New research has added more evidence that breastfeeding boosts babies' brain growth.
The study by researchers from Brown University, made use of specialized, baby-friendly magnetic resonance imaging (MRI) to look at the brain growth in a sample of children under the age of 4.
The research found that by age 2, babies who had been breastfed exclusively for at least three months had enhanced development in key parts of the brain compared to children who were fed formula exclusively or who were fed a combination of formula and breastmilk.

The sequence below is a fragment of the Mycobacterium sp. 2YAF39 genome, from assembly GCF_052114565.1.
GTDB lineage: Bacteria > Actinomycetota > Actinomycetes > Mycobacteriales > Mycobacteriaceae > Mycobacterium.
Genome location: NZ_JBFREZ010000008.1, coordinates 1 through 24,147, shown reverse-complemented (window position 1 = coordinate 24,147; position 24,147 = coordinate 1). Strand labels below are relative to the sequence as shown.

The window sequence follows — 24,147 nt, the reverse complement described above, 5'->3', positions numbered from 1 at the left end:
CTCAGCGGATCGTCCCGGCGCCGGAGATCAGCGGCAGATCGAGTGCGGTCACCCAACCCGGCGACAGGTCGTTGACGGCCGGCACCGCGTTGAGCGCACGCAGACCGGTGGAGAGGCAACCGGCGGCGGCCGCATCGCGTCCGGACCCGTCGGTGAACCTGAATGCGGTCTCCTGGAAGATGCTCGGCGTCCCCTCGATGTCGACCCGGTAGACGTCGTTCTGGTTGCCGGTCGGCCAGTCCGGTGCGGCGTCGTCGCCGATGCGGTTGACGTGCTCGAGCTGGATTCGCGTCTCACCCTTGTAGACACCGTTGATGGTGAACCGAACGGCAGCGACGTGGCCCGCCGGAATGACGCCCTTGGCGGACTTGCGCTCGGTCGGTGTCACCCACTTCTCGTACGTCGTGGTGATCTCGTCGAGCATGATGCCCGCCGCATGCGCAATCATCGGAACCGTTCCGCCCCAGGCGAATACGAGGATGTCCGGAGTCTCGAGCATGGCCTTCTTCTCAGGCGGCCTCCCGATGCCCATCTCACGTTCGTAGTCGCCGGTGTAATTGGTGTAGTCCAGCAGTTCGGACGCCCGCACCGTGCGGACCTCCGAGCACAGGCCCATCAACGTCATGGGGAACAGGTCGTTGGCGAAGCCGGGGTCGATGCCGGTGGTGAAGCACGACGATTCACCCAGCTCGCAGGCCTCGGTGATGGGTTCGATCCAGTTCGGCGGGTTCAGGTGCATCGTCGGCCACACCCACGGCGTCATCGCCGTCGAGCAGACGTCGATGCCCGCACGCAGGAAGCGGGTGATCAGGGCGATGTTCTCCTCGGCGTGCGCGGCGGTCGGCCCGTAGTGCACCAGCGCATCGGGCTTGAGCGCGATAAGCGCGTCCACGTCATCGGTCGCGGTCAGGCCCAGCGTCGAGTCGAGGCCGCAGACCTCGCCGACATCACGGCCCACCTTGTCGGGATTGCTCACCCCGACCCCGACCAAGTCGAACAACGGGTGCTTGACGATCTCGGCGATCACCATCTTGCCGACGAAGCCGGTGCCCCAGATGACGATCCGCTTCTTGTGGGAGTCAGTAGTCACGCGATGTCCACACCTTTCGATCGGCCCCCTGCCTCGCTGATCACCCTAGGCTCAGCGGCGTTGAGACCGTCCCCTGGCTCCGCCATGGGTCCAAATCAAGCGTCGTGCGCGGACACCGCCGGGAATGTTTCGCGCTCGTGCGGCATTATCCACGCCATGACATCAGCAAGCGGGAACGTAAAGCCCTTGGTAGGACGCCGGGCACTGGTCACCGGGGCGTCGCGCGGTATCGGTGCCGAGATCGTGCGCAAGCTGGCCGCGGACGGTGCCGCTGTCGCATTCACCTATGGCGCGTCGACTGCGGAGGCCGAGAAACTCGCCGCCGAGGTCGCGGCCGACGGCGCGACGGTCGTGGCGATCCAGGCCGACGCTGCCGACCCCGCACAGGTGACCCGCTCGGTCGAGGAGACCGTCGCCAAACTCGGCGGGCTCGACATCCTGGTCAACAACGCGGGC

The extra growth was most pronounced in parts of the brain associated with language, emotional function, and cognition, the research showed.
This isn't the first study to suggest that breastfeeding aids babies' brain development.
Behavioral studies have previously associated breastfeeding with better cognitive outcomes in older adolescents and adults.
But this is the first imaging study that looked for differences associated with breastfeeding in the brains of very young and healthy children, Sean Deoni, assistant professor of engineering at Brown and the study's lead author said.
The findings are published in the journal NeuroImage.